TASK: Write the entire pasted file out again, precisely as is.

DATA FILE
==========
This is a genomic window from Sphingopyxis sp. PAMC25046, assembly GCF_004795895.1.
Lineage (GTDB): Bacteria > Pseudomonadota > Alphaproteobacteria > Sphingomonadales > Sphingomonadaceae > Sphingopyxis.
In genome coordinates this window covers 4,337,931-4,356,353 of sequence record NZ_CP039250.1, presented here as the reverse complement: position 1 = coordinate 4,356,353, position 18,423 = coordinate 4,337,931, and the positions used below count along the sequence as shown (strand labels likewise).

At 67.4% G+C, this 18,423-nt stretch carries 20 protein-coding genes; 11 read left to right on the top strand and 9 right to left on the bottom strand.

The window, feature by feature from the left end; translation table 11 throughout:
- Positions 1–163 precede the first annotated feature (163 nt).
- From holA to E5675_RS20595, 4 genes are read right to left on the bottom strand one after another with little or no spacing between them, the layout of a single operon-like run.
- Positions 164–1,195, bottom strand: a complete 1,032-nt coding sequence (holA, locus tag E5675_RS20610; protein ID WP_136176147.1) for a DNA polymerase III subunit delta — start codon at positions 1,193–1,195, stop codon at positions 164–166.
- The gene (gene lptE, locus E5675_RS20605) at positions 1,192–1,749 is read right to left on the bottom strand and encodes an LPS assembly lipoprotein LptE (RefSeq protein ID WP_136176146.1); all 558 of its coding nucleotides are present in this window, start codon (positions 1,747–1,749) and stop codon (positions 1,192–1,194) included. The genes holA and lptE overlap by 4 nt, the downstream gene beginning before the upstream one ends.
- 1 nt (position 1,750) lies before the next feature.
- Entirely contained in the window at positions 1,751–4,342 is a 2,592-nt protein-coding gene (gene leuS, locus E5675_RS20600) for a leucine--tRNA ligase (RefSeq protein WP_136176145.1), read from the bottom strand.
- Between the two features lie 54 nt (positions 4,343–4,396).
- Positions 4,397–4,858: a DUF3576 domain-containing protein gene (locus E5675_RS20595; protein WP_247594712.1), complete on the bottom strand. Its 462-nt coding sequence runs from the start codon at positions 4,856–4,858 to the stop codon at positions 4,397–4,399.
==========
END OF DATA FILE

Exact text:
This is a genomic window from Sphingopyxis sp. PAMC25046, assembly GCF_004795895.1.
Lineage (GTDB): Bacteria > Pseudomonadota > Alphaproteobacteria > Sphingomonadales > Sphingomonadaceae > Sphingopyxis.
In genome coordinates this window covers 4,337,931-4,356,353 of sequence record NZ_CP039250.1, presented here as the reverse complement: position 1 = coordinate 4,356,353, position 18,423 = coordinate 4,337,931, and the positions used below count along the sequence as shown (strand labels likewise).

At 67.4% G+C, this 18,423-nt stretch carries 20 protein-coding genes; 11 read left to right on the top strand and 9 right to left on the bottom strand.

The window, feature by feature from the left end; translation table 11 throughout:
- Positions 1–163 precede the first annotated feature (163 nt).
- From holA to E5675_RS20595, 4 genes are read right to left on the bottom strand one after another with little or no spacing between them, the layout of a single operon-like run.
- Positions 164–1,195, bottom strand: a complete 1,032-nt coding sequence (holA, locus tag E5675_RS20610; protein ID WP_136176147.1) for a DNA polymerase III subunit delta — start codon at positions 1,193–1,195, stop codon at positions 164–166.
- The gene (gene lptE, locus E5675_RS20605) at positions 1,192–1,749 is read right to left on the bottom strand and encodes an LPS assembly lipoprotein LptE (RefSeq protein ID WP_136176146.1); all 558 of its coding nucleotides are present in this window, start codon (positions 1,747–1,749) and stop codon (positions 1,192–1,194) included. The genes holA and lptE overlap by 4 nt, the downstream gene beginning before the upstream one ends.
- 1 nt (position 1,750) lies before the next feature.
- Entirely contained in the window at positions 1,751–4,342 is a 2,592-nt protein-coding gene (gene leuS, locus E5675_RS20600) for a leucine--tRNA ligase (RefSeq protein WP_136176145.1), read from the bottom strand.
- Between the two features lie 54 nt (positions 4,343–4,396).
- Positions 4,397–4,858: a DUF3576 domain-containing protein gene (locus E5675_RS20595; protein WP_247594712.1), complete on the bottom strand. Its 462-nt coding sequence runs from the start codon at positions 4,856–4,858 to the stop codon at positions 4,397–4,399.